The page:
The International conference “Honoring Those Who Helped Rescue a Generation of Armenian Survivors (1915-1930)” was held at the Ararat-Eskijian Museum in Mission Hills, Los-Angeles on March 22, 2014.
On the occasion of the one-hundredth anniversary of World War I, the event gave a tribute to all the countries and individuals that had sacrificed much to aid a perishing nation. As part of the program, diplomatic representatives were invited from over twenty countries that had taken part in the rescue efforts.
As part of the commemoration, special guest and former California Governor, George Deukmejian, presented the representatives of these countries with a “Service to Humanity” award represented by a replica of the Mother Armenia statue.
The director of AGMI Dr. Hayk Demoyan, Prof. Vahakn Dadrian, journalist Robert Fisk, Dr. Rubina Peroomian, filmmaker Bared Maronian, Prof. Vahram Shemmassian and others took part in the conference. Other leading scholars from around the world were also present to discuss the manner in which the international community, including the American Red Cross, American Near East Relief, and the League of Nations, participated in taking the first major humanitarian effort of the twentieth century.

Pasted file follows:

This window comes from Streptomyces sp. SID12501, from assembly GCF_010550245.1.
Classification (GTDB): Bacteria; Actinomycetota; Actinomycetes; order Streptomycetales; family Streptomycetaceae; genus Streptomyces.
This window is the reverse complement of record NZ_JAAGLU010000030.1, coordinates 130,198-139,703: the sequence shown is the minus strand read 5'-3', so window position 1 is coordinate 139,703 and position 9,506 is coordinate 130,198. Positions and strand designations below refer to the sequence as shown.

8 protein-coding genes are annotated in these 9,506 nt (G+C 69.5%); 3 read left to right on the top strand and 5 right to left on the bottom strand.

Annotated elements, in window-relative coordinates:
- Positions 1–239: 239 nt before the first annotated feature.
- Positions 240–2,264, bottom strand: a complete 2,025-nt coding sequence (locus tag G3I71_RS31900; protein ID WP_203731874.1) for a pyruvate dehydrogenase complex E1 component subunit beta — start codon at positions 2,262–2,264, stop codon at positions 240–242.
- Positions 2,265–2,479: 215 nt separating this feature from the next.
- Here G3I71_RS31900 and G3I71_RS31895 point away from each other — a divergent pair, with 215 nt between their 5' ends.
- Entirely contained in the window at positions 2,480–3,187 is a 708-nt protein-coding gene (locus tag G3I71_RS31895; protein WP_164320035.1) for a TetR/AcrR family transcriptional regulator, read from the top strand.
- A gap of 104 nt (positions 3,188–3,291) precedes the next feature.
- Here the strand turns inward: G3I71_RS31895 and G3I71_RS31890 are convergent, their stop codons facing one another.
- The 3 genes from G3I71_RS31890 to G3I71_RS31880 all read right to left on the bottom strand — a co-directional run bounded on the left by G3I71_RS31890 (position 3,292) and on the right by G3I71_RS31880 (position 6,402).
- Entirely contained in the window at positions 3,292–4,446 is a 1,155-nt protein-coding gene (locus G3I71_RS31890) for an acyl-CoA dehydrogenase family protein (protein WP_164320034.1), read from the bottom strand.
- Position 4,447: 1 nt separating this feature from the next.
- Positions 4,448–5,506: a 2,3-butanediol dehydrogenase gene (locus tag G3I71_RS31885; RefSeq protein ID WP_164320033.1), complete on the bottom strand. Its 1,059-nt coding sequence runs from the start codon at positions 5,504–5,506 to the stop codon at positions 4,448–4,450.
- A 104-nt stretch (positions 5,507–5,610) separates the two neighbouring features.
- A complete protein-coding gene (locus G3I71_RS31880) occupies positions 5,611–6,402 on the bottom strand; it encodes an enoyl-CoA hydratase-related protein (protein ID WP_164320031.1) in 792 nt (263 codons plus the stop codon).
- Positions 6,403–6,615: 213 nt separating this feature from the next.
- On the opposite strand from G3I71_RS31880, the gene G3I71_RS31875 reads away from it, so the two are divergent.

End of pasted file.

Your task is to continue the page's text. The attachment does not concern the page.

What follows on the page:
The director of the Armenian Genocide Museum-Institute, Hayk Demoyan in his speech titled “Aurora Mardiganian: why America’s heroine was condemned to oblivion” presented a recently revealed story of Genocide survivor Avrora Mardiganyan, a girl from Chmshkatsag. Surviving the Genocide she settled in the US where she told the story of survival in the book “Ravished Armenia” based on her own memories and later on in the film “Ravished Armenia or Auction of Souls” produced in Hollywood. This was the first movie talking about the Armenian Genocide. Aurora played the leading role herself.